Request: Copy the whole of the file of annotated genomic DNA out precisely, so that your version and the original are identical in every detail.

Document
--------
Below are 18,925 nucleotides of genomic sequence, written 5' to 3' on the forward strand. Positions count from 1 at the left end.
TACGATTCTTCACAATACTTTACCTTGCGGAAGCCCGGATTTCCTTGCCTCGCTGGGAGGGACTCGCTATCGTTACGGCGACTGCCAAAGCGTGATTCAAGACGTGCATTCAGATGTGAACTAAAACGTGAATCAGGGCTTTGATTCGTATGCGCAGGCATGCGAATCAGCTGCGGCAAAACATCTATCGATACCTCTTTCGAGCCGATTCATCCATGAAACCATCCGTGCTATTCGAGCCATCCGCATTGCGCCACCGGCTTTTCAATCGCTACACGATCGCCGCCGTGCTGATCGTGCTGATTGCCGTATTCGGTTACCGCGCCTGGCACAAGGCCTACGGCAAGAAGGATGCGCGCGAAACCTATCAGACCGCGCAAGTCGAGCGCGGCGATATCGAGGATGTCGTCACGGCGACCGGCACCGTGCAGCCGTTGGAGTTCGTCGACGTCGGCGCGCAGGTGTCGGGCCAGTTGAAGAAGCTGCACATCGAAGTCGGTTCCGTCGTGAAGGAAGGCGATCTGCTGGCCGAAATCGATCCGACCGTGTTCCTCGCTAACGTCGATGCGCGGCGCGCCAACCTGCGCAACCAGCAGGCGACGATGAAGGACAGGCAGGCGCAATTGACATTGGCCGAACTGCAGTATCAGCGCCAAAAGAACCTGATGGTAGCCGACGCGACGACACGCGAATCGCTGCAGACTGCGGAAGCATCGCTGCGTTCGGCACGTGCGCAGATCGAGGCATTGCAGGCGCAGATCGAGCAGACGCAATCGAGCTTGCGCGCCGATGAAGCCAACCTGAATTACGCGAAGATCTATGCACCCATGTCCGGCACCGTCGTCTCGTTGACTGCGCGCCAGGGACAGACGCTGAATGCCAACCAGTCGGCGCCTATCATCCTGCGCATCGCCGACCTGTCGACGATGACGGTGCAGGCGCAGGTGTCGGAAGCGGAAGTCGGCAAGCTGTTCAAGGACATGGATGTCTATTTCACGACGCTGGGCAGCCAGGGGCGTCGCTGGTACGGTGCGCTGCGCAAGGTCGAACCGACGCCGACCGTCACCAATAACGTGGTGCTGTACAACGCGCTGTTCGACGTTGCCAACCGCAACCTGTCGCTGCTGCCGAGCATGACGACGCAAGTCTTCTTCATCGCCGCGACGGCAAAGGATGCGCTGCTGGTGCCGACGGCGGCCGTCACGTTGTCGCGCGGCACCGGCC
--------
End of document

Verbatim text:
Below are 18,925 nucleotides of genomic sequence, written 5' to 3' on the forward strand. Positions count from 1 at the left end.
TACGATTCTTCACAATACTTTACCTTGCGGAAGCCCGGATTTCCTTGCCTCGCTGGGAGGGACTCGCTATCGTTACGGCGACTGCCAAAGCGTGATTCAAGACGTGCATTCAGATGTGAACTAAAACGTGAATCAGGGCTTTGATTCGTATGCGCAGGCATGCGAATCAGCTGCGGCAAAACATCTATCGATACCTCTTTCGAGCCGATTCATCCATGAAACCATCCGTGCTATTCGAGCCATCCGCATTGCGCCACCGGCTTTTCAATCGCTACACGATCGCCGCCGTGCTGATCGTGCTGATTGCCGTATTCGGTTACCGCGCCTGGCACAAGGCCTACGGCAAGAAGGATGCGCGCGAAACCTATCAGACCGCGCAAGTCGAGCGCGGCGATATCGAGGATGTCGTCACGGCGACCGGCACCGTGCAGCCGTTGGAGTTCGTCGACGTCGGCGCGCAGGTGTCGGGCCAGTTGAAGAAGCTGCACATCGAAGTCGGTTCCGTCGTGAAGGAAGGCGATCTGCTGGCCGAAATCGATCCGACCGTGTTCCTCGCTAACGTCGATGCGCGGCGCGCCAACCTGCGCAACCAGCAGGCGACGATGAAGGACAGGCAGGCGCAATTGACATTGGCCGAACTGCAGTATCAGCGCCAAAAGAACCTGATGGTAGCCGACGCGACGACACGCGAATCGCTGCAGACTGCGGAAGCATCGCTGCGTTCGGCACGTGCGCAGATCGAGGCATTGCAGGCGCAGATCGAGCAGACGCAATCGAGCTTGCGCGCCGATGAAGCCAACCTGAATTACGCGAAGATCTATGCACCCATGTCCGGCACCGTCGTCTCGTTGACTGCGCGCCAGGGACAGACGCTGAATGCCAACCAGTCGGCGCCTATCATCCTGCGCATCGCCGACCTGTCGACGATGACGGTGCAGGCGCAGGTGTCGGAAGCGGAAGTCGGCAAGCTGTTCAAGGACATGGATGTCTATTTCACGACGCTGGGCAGCCAGGGGCGTCGCTGGTACGGTGCGCTGCGCAAGGTCGAACCGACGCCGACCGTCACCAATAACGTGGTGCTGTACAACGCGCTGTTCGACGTTGCCAACCGCAACCTGTCGCTGCTGCCGAGCATGACGACGCAAGTCTTCTTCATCGCCGCGACGGCAAAGGATGCGCTGCTGGTGCCGACGGCGGCCGTCACGTTGTCGCGCGGCACCGGCC